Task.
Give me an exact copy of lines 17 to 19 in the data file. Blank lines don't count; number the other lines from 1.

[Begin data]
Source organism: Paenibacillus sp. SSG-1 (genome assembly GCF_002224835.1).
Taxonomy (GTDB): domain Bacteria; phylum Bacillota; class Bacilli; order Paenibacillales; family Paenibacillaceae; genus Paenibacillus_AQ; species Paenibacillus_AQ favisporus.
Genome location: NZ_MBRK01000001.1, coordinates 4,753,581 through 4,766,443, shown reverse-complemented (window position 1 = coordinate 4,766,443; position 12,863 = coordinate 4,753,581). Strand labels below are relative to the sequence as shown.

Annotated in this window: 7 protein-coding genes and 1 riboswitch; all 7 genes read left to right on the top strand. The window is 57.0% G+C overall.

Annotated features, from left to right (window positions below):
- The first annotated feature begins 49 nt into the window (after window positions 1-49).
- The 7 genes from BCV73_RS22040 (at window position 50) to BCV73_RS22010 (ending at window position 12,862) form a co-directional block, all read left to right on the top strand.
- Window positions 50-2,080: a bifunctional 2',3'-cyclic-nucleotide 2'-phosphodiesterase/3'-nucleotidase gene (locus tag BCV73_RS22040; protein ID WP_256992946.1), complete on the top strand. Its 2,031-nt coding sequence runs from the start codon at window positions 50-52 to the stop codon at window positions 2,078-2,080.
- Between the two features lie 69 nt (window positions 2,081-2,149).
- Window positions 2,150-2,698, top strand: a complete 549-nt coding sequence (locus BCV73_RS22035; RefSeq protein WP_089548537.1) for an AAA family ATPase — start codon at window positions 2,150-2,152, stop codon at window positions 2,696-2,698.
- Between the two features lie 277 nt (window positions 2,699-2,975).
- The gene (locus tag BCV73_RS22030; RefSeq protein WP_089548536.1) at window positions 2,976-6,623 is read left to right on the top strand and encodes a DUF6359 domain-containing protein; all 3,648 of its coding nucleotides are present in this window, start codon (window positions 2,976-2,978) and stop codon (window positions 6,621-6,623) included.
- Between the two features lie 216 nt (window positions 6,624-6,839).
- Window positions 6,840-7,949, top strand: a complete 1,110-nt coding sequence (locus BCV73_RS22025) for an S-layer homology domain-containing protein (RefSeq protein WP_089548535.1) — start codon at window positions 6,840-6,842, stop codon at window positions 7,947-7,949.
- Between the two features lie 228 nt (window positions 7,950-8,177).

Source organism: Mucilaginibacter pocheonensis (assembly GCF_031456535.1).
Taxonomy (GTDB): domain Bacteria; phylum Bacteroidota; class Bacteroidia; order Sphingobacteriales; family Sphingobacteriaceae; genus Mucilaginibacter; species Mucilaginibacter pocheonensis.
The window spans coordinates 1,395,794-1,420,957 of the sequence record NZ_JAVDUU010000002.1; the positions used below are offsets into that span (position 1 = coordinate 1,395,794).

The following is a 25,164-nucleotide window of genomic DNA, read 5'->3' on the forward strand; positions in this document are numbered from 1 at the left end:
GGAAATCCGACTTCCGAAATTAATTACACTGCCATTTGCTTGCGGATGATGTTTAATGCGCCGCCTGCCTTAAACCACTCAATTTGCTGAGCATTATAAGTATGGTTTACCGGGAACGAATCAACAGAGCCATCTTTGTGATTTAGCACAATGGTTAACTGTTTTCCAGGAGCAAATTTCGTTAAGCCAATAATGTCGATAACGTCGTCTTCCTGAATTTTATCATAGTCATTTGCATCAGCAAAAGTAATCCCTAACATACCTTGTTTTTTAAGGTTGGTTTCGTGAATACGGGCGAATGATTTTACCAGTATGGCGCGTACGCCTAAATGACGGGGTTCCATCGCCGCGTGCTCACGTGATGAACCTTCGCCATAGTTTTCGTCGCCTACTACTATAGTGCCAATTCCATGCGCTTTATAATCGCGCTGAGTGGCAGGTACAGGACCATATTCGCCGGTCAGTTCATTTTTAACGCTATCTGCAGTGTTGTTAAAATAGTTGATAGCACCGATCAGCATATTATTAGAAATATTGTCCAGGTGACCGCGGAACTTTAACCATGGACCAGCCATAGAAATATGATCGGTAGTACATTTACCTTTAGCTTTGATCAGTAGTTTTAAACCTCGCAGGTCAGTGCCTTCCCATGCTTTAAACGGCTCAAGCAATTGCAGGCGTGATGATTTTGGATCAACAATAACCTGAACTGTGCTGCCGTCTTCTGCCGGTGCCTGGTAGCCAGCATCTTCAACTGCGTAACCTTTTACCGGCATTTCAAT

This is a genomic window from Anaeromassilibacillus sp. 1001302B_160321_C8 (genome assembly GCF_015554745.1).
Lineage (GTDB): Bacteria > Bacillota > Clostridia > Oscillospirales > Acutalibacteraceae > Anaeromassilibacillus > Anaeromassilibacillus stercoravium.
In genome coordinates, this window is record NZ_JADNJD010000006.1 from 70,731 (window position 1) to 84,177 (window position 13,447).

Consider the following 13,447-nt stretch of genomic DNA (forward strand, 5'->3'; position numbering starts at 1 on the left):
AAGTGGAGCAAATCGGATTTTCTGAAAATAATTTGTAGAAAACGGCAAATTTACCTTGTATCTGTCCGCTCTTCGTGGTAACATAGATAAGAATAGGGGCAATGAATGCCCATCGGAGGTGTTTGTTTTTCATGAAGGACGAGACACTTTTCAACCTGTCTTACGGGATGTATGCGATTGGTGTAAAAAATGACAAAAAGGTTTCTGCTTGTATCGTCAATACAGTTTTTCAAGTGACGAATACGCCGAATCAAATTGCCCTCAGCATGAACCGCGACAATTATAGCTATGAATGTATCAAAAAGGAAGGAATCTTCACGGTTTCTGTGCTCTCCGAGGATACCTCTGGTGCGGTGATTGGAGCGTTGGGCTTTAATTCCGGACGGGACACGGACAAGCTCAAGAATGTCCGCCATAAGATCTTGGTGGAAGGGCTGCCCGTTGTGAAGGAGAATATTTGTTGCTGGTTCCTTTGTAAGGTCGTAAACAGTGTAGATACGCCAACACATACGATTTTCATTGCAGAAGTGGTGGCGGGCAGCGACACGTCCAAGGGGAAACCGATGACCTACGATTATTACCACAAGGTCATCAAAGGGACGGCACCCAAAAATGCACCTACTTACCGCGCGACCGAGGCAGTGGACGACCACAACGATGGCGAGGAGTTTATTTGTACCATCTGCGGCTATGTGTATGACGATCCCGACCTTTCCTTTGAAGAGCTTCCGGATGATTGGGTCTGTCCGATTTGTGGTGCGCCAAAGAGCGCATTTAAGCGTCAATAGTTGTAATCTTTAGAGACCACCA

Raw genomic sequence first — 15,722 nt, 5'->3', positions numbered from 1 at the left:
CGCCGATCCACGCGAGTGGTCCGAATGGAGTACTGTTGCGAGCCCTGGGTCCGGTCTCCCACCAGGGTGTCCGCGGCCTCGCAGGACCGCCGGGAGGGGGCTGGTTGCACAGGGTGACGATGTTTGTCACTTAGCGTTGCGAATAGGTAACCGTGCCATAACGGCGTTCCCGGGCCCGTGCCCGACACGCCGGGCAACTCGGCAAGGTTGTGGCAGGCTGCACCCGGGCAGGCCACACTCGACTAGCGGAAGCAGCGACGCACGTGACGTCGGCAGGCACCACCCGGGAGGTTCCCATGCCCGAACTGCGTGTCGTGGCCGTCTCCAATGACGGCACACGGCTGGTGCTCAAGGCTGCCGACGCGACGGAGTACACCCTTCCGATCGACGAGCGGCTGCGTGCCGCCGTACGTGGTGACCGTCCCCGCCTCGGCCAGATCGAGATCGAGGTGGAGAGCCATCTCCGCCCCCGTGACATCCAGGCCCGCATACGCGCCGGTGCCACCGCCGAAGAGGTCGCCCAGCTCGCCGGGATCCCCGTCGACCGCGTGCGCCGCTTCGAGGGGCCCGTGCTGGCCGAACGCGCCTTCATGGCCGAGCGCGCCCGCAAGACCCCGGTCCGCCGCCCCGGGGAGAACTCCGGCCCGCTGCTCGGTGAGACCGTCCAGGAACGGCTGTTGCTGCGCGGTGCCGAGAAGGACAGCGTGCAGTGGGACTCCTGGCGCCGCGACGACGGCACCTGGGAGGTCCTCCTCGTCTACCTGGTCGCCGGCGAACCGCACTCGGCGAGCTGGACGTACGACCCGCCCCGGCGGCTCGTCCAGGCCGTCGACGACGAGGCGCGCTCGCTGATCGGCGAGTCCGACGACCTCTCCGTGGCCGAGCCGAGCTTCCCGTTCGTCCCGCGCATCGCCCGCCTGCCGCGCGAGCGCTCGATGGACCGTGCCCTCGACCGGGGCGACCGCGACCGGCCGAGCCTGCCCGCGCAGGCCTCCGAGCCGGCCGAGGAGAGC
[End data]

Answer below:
Taxonomy (GTDB): domain Bacteria; phylum Bacteroidota; class Bacteroidia; order Sphingobacteriales; family Sphingobacteriaceae; genus Mucilaginibacter; species Mucilaginibacter pocheonensis.
The window spans coordinates 1,395,794-1,420,957 of the sequence record NZ_JAVDUU010000002.1; the positions used below are offsets into that span (position 1 = coordinate 1,395,794).

The following is a 25,164-nucleotide window of genomic DNA, read 5'->3' on the forward strand; positions in this document are numbered from 1 at the left end: